The mesmerizing world of Saptam in mohiniyattam.
A popular repertoire often referred to as the Sopanam repertoire of Mohiniyattam has been developed over the decades, inspired by Kavalam Narayana Panicker’s philosophy, and is currently practiced by several Mohiniyattam practitioners. The major difference between these two styles lies in the music and musicality of performances.
While the Kalamandalam style largely adopts Carnatic music for Mohiniyattam, particularly influenced by Swathi Tirunal, the Sopanam style is influenced by the more Desi or regional music of Kerala. It places significant emphasis on musical instruments native to Kerala, such as the Idakka and Maddalam. The Sopanam repertoire has also incorporated indigenous items like Mukhachalam into the Mohiniyattam repertoire.
Saptam: The culminating masterpiece
Saptam marks the final seventh performance piece in a concert according to the Kalyanikuttiyamma school of thought in Mohiniyattam. This piece stands out as it provides the opportunity to showcase all elements of dance – Nritha, Nrithya, and Natya – to tell stories through solo dance in a concert. Specially composed music for Saptam often draws inspiration from Puranas, and more recently, Malayalam poetry has been chosen as a source of lyrics for these performances. The enactment of each verse of the song is interspersed with Nritha, featuring beautiful cholkkettus inspired by the traditional chollus of Maddalam.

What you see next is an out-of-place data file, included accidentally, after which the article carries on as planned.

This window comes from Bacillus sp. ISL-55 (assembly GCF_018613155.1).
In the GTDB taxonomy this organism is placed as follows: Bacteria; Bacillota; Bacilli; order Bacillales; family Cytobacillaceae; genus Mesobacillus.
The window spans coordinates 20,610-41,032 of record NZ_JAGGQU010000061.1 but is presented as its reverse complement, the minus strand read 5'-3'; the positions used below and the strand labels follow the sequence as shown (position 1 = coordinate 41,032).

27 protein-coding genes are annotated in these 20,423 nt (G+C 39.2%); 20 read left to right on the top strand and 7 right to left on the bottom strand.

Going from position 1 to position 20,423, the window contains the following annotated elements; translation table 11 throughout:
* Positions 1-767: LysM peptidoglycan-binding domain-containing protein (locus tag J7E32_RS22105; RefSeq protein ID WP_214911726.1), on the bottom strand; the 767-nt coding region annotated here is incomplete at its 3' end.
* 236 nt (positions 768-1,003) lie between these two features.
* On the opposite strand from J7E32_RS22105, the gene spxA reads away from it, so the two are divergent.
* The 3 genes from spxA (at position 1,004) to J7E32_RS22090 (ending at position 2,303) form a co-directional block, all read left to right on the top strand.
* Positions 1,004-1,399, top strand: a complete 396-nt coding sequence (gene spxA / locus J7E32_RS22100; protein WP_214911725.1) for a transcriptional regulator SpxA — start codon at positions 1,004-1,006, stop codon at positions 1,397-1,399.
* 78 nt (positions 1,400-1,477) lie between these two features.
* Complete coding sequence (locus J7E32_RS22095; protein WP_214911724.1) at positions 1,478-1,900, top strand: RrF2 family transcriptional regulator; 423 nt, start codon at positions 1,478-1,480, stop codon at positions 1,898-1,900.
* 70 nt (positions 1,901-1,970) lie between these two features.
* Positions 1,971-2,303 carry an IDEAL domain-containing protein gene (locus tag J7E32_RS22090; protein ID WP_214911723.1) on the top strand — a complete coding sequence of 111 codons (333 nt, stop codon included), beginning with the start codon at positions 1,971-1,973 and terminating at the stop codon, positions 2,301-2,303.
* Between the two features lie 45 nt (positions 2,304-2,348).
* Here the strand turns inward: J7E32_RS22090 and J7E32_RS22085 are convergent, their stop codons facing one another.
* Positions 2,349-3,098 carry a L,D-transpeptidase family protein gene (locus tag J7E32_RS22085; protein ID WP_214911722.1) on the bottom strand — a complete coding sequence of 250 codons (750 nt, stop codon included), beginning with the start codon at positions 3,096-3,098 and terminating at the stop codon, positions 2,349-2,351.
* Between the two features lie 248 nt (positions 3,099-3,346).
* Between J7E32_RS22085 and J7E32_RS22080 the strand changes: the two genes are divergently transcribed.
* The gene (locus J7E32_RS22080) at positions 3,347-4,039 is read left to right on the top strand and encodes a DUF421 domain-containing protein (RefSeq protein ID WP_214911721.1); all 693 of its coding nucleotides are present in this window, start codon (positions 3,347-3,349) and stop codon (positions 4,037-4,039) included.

In the olden days, Kalyanikkuttiyamma’s Guru, Krishna Panicker Asan, used to teach a Rama Saptam at Kalamandalam, narrating the complete story of Ramanaya through Mohiniyattam.
However, it is worth noting that Saptam was not part of the Mohiniyattam repertoire taught in Kalamandalam when Kalamozhi Krishna Menon and Chinnammu Amma resurrected Mohiniyattam in the 1940s. Given the opportunity, Kalyanikkuttiyamma and her later students, including myself, have created numerous Saptams that have enriched the Mohiniyattam repertoire in the last several decades.
Revival of the Desi repertoire
In our previous discussions, we explored the established styles of Mohiniyattam, including the Kalamandalam and Kalyanikkuttiyamma styles that have evolved over the years.
In recent years, Mohiniyattam repertoire in different styles has diversified, incorporating other items that may not necessarily fit into the category of traditional items. These additions include incorporating Malayalam poetry into Mohiniyattam performances and reviving the desi repertoire of Mohiniyattam in recent decades. In the upcoming articles, we will delve into these recent developments further.
Photo Courtesy : Natanakairali Archives
Video Clipping : Mohiniyattam Artist: Kapila Venu
A portion from Leela Saptam, written by Kumaran Asan and choreographed by Guru Nirmala Paniker.